Thinking about traveling overseas for dental care but can’t make up your mind?
Perhaps you’ve heard plenty of things that make you hesitate… but is it all true?
Here are some of the myths about dental tourism you might have heard.
1. I need to make a special trip just for the treatment.
Here at dentaltourismexpert.com we think the opposite. You need a vacation, so why not combine a vacation in an amazing location with the dental treatment you need? Depending on the work you need to have done, you can spend most of your time enjoying yourself, and only a few hours in the dentist’s chair. Given the lower cost of many dental destinations, you may be able to afford both the vacation and the treatment – for the price of the treatment alone back home.
2. The dentists aren’t as good.
Now that’s not the case at all. Many countries have rigorous training and accreditation systems for dentists and dentists who pass the exams and are certified have undergone extensive study. In addition many dentists have either trained in or worked in Europe, the US, Canada and Australia during their career, so will work to the same standards. Find out where your dentist has studied and if that is a concern, choose one with the type of education you prefer.
3. Lower costs means poor quality of work.
No. The reason the costs are lower is because all costs related to running a business are lower in some countries – rent, wages, taxes, cost of materials. It all adds up to a significant discount for dental tourists. Countries like Thailand and Costa Rica, for example, have excellent dental care yet costs are low enough to make a significant difference.
4. They don’t use any/enough painkillers.
Different dentists have different attitudes to how much painkillers or anesthetics are the norm. Do your research and ask your chosen dentist their standard practice. In France, for example, dentists often believe too many painkillers are bad for you and you’ll have to argue to get them. In most dental tourism destinations, however, anesthetics are the norm and you’ll get exactly what you feel you need.
5. I’m going to end up in a shed with a guy with pliers.
Eh.. no. It is not difficult to find lists of reputable dentists online – check our directory to start with. It’s true that in some countries the decor isn’t going to be as fancy, but that doesn’t necessarily reflect on the equipment, training or standard of care at the practice. Find some that suit you, and fit with your travel plans, and then research them in detail. Search for reviews, and ask on forums. Think of it this way, if you moved to a new town, how would you find a dentist? You’d ask someone!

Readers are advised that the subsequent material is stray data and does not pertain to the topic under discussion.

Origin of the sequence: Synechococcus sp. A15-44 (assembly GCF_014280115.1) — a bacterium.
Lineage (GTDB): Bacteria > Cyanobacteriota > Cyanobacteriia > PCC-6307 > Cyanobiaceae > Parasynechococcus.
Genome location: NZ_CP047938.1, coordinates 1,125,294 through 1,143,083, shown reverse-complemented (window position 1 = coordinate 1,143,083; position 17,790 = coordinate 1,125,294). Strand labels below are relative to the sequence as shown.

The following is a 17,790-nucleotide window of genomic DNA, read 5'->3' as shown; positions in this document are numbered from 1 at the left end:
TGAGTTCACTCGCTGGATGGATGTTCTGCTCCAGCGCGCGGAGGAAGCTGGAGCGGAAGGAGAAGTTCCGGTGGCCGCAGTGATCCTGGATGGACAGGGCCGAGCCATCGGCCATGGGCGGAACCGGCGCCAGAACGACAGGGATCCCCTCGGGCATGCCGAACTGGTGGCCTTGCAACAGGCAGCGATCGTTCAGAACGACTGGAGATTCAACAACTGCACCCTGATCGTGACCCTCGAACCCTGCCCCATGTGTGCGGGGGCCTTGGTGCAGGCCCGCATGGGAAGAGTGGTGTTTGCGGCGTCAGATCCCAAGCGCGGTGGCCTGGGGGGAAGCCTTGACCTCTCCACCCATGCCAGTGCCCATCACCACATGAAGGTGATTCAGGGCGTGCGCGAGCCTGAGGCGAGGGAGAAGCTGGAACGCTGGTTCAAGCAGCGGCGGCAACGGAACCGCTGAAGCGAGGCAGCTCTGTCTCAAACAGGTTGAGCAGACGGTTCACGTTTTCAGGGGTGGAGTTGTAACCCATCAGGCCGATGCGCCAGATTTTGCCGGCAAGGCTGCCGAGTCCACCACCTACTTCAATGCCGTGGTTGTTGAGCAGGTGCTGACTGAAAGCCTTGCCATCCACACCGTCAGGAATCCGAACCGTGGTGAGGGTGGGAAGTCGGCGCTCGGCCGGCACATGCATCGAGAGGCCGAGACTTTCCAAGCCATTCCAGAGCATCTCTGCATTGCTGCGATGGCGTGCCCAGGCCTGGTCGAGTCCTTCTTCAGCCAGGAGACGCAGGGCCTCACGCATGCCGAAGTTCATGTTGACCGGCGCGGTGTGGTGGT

6. They won’t speak English.
That might be true in some cases but most dentists who advertise for patients from other countries either speak English themselves or have English-speaking staff. Check their website, and give them a call or drop them an email.
7. A dentist in my home country won’t treat me afterwards.
Yes they will. They are professionals. You may, however, find that your regular dentist will be a little miffed at your having gone overseas for treatment. That’s tough, but the only reason you did it was because of the cost. If you can’t afford thousands of dollars for a crown in your own country and you need one, you don’t have many choices. Your dentist can’t (or certainly shouldn’t!) refuse to treat you and if s/he does, then it’s time to find another.
8. I can only get major work done if I go abroad.
No! Obviously for people who need significant work done, the benefits of cheaper prices with dental tourism are greater, but if you’re planning a holiday anyway, and need some minor work done – then go for it. It wouldn’t make much sense to travel halfway around the world for a few cavities or some teeth whitening but next time you plan a foreign vacation, you might consider a country in which you could also get some toothwork done.
9. Chances are it will all go horribly wrong.
There’s no doubt that there are horror stories out there about people suffering after their treatments; but that doesn’t mean it will be you. Getting a significant amount of invasive work done carries risks wherever it is done – including at home. You can mitigate any after-effects by following your aftercare instructions and by visiting a dentist at the first sign of an infection or a problem.
10. Dental care is so expensive at home that dental tourism is the only option.
No. Realistically, if you need just a check up or a scale and polish then traveling specifically for this treatment would be probably more expensive than getting the work done at home. When doing your research, you need to think about, and research the work that you need done. You might know if you need implants or new dentures, but you might not need that extraction you think you do – first get a check up with a local dentist, or the satellite office of a practice focused on dental tourism.
Final thought – do your research!
Yes, we’ve said it a few times already, but these are your teeth! Make sure you know exactly what work you need done, research the best choice of materials for you, and research reputable dentists in places you’d like to visit. Yes, it’s more complicated than just making an appointment but when you think of the money you’ll save and the benefits of an extra vacation, the legwork will be worth it.